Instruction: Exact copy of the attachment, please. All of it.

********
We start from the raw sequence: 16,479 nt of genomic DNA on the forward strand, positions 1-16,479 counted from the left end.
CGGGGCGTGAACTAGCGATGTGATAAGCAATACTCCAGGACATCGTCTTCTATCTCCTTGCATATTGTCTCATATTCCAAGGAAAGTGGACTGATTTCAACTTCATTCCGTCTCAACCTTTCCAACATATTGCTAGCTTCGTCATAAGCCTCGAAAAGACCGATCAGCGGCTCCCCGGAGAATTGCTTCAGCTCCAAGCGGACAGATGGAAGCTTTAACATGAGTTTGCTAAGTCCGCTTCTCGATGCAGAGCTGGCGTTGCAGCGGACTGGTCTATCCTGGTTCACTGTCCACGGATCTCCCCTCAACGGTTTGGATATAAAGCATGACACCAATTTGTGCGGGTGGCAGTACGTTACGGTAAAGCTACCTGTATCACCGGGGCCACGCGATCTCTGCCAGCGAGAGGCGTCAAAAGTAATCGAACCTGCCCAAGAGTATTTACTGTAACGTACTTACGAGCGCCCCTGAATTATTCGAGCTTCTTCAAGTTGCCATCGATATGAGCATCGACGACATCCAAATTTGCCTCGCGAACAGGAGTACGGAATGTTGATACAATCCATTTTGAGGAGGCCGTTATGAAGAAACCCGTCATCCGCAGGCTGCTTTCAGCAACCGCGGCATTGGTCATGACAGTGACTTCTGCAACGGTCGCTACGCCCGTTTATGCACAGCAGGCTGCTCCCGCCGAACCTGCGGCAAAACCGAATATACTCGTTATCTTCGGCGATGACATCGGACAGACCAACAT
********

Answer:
We start from the raw sequence: 16,479 nt of genomic DNA on the forward strand, positions 1-16,479 counted from the left end.
CGGGGCGTGAACTAGCGATGTGATAAGCAATACTCCAGGACATCGTCTTCTATCTCCTTGCATATTGTCTCATATTCCAAGGAAAGTGGACTGATTTCAACTTCATTCCGTCTCAACCTTTCCAACATATTGCTAGCTTCGTCATAAGCCTCGAAAAGACCGATCAGCGGCTCCCCGGAGAATTGCTTCAGCTCCAAGCGGACAGATGGAAGCTTTAACATGAGTTTGCTAAGTCCGCTTCTCGATGCAGAGCTGGCGTTGCAGCGGACTGGTCTATCCTGGTTCACTGTCCACGGATCTCCCCTCAACGGTTTGGATATAAAGCATGACACCAATTTGTGCGGGTGGCAGTACGTTACGGTAAAGCTACCTGTATCACCGGGGCCACGCGATCTCTGCCAGCGAGAGGCGTCAAAAGTAATCGAACCTGCCCAAGAGTATTTACTGTAACGTACTTACGAGCGCCCCTGAATTATTCGAGCTTCTTCAAGTTGCCATCGATATGAGCATCGACGACATCCAAATTTGCCTCGCGAACAGGAGTACGGAATGTTGATACAATCCATTTTGAGGAGGCCGTTATGAAGAAACCCGTCATCCGCAGGCTGCTTTCAGCAACCGCGGCATTGGTCATGACAGTGACTTCTGCAACGGTCGCTACGCCCGTTTATGCACAGCAGGCTGCTCCCGCCGAACCTGCGGCAAAACCGAATATACTCGTTATCTTCGGCGATGACATCGGACAGACCAACAT